Oblivion's score was composed by series mainstay Jeremy Soule, a video game composer whose past scores had earned him a BAFTA award in the "Game Music Category" and two nominations for an AIAS award for "Original Music Composition". Soule had worked with Bethesda and Todd Howard during the creation of Morrowind, and, in a press release announcing his return for Oblivion, Soule repeated the words he had said during Morrowind's press release: "The stunning, epic quality of The Elder Scrolls series is particularly compatible with the grand, orchestral style of music I enjoy composing the most". As in his compositions for Morrowind, Soule chose to create a soft and minimalist score so as not to wear out users' ears.
Soule stated that while composing the music he did not imagine any specific characters or events; rather, he wanted it "to comment on the human condition and the beauty of life". In a 2006 interview, he related that this desire came as a result of a car accident that occurred during his composition of the score. He said, "I ended up rolling in my car several times on an interstate while flying headlong into oncoming traffic ... I felt no fear ... I simply just acknowledged to myself that I've had a good life and I would soon have to say goodbye to all of it in a matter of seconds". Soule sustained only minor injuries, but commented that his feeling during the crash—"that life is indeed precious"—remained with him throughout the rest of the composition.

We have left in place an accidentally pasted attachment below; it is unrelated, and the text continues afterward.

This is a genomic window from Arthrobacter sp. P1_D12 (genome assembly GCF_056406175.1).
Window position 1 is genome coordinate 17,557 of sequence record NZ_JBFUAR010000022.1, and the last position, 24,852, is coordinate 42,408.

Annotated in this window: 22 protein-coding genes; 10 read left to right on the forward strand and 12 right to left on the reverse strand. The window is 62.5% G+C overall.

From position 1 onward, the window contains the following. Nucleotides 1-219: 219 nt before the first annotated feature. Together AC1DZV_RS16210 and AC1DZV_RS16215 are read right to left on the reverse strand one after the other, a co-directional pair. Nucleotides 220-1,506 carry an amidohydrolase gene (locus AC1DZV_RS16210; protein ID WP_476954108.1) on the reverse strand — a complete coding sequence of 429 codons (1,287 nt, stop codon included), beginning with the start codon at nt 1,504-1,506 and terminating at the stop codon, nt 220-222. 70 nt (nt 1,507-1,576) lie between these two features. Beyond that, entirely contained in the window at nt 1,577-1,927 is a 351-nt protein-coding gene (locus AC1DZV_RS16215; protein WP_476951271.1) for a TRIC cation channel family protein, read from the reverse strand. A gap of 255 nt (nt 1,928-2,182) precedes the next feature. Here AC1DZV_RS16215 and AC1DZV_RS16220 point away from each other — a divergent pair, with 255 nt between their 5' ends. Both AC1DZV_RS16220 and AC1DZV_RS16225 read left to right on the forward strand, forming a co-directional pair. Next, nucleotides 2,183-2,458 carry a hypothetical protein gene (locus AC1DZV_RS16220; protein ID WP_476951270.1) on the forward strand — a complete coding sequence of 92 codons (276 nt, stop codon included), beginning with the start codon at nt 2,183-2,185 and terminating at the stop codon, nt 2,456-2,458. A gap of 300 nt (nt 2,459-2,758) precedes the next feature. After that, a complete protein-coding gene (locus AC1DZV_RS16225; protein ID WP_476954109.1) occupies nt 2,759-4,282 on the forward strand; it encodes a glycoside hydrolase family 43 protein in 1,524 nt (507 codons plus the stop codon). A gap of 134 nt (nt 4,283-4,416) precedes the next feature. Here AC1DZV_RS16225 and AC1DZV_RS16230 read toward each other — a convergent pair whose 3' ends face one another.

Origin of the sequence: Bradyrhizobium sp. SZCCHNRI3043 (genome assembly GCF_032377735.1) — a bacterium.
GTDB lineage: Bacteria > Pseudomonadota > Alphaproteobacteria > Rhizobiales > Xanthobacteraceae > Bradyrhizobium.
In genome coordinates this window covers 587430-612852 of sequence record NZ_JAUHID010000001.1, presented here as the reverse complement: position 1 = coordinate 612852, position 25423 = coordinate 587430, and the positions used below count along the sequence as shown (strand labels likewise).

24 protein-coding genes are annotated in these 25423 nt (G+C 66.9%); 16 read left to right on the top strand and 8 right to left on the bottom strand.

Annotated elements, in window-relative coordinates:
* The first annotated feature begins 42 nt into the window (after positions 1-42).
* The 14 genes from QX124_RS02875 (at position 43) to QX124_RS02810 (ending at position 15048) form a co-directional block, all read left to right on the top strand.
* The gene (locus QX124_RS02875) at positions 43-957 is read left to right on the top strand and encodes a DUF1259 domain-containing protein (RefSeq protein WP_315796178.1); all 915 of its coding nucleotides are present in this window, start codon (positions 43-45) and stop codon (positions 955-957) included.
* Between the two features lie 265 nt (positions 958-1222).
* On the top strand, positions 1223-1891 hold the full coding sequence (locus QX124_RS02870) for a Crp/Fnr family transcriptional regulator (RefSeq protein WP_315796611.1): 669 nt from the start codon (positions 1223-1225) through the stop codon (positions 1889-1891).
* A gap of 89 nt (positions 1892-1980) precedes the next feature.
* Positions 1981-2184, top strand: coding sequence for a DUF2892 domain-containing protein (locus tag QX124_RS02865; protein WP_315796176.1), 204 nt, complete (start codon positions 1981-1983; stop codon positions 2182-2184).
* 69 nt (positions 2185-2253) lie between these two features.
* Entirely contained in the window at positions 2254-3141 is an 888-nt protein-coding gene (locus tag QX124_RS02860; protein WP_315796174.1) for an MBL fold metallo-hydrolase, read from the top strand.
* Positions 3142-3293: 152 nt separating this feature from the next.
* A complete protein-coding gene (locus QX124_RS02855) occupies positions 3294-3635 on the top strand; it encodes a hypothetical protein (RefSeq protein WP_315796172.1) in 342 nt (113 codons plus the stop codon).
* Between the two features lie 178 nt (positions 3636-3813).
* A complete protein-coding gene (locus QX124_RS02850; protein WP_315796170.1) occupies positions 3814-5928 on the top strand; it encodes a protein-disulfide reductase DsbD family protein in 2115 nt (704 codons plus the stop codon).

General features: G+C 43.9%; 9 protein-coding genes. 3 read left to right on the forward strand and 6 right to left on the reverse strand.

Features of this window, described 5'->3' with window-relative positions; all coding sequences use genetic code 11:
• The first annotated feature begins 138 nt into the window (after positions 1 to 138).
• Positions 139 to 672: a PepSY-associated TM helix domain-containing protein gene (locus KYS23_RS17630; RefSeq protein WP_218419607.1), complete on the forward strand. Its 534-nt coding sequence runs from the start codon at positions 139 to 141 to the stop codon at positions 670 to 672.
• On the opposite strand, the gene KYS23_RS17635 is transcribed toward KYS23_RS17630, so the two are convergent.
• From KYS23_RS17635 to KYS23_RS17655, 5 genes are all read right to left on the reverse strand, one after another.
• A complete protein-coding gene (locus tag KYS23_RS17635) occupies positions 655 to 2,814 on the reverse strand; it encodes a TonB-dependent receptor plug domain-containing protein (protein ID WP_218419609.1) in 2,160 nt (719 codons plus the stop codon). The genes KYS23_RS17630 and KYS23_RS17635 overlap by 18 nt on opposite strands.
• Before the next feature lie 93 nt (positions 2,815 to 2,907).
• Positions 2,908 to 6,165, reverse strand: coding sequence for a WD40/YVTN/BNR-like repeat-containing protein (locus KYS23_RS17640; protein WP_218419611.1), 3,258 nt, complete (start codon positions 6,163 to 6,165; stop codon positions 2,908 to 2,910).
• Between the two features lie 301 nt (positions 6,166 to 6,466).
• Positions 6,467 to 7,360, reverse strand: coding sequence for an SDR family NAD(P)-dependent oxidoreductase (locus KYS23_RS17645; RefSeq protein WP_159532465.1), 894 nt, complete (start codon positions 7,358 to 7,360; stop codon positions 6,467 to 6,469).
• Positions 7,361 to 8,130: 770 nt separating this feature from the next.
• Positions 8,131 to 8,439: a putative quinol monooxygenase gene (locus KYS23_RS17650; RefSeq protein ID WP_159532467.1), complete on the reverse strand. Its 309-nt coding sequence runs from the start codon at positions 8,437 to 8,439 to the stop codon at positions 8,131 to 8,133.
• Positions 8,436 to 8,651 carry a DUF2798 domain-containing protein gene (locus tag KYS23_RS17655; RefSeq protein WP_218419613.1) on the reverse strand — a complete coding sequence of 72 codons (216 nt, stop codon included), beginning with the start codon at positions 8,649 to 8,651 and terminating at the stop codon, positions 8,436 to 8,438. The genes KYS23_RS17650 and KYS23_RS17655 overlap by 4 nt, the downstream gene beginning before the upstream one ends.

The official soundtrack to Oblivion is sold exclusively via Soule's digital distributor DirectSong. It features 26 tracks spanning 58 minutes, all composed by Soule. The soundtrack was generally positively received, though Square Enix Music Online gave it a 6/10, criticizing its "monotonous action tracks".